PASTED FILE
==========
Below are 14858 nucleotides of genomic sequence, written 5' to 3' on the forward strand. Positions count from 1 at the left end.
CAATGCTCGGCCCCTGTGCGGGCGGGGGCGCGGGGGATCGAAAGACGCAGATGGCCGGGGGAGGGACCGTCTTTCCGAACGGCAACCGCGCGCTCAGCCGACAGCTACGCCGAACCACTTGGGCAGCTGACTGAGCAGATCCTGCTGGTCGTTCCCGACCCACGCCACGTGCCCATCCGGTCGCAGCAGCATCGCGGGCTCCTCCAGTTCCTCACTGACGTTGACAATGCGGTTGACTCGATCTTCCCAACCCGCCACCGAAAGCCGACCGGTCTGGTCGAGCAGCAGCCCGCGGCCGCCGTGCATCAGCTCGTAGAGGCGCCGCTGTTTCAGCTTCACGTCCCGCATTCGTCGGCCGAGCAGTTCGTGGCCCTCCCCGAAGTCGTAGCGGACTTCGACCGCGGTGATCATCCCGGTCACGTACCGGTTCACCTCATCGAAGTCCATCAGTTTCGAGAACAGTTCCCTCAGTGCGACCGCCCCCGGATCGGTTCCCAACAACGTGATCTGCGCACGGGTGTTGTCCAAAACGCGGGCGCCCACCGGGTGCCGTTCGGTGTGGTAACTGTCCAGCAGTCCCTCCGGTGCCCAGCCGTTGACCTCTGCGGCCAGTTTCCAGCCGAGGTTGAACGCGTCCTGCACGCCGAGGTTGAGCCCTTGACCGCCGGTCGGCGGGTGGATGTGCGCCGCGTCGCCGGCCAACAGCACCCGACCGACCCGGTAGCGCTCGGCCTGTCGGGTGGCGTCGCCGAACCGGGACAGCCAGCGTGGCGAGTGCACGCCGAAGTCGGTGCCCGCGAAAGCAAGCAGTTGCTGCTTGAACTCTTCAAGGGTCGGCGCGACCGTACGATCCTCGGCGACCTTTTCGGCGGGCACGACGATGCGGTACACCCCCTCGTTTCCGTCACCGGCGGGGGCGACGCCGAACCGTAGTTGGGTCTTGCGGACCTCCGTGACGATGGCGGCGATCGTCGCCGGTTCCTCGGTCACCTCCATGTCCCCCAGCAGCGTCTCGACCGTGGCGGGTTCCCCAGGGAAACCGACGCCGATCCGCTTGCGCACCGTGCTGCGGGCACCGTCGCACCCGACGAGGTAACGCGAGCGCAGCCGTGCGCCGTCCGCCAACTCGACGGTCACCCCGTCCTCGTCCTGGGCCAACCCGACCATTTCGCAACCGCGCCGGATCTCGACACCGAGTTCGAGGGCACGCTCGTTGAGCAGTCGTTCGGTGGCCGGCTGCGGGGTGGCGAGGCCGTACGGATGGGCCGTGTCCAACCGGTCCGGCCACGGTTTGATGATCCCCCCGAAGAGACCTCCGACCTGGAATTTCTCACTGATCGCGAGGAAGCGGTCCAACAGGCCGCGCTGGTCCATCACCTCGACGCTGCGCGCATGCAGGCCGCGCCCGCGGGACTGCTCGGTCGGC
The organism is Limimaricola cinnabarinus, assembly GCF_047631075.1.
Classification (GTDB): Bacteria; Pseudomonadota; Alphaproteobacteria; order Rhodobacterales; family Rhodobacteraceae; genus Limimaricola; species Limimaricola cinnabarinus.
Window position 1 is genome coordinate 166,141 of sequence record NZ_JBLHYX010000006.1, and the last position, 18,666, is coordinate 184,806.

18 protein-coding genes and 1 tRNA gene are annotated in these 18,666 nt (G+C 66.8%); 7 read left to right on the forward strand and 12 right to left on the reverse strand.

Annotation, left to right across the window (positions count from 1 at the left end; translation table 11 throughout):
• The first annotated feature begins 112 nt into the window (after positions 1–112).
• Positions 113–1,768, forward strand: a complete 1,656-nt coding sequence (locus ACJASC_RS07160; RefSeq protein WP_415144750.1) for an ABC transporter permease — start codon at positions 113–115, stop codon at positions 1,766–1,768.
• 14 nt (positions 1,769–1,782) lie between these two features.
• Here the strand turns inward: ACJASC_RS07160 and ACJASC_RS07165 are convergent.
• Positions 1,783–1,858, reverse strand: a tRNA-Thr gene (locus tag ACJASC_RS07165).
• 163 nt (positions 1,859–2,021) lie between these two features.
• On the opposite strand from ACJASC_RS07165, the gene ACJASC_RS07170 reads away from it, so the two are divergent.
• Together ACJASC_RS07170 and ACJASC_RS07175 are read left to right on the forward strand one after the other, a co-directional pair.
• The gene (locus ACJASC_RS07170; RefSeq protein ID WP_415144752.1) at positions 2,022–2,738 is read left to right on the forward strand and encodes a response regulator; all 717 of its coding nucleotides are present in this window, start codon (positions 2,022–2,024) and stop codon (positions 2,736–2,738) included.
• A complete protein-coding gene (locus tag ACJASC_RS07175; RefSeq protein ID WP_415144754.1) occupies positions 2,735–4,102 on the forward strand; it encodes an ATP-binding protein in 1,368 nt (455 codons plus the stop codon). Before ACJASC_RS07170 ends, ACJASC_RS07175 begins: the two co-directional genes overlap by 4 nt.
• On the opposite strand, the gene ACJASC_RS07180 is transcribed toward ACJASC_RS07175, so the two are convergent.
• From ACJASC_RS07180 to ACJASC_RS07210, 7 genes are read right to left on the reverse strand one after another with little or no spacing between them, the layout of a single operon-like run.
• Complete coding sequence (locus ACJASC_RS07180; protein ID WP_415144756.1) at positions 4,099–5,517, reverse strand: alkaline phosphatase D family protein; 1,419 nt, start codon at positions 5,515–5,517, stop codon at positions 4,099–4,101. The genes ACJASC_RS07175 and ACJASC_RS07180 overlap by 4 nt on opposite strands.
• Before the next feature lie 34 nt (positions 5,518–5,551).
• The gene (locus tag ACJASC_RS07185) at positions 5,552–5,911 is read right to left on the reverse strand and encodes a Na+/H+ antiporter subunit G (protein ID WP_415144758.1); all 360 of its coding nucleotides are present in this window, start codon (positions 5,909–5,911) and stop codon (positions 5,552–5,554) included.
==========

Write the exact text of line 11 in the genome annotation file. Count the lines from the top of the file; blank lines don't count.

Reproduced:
• Here the strand turns inward: ACJASC_RS07160 and ACJASC_RS07165 are convergent.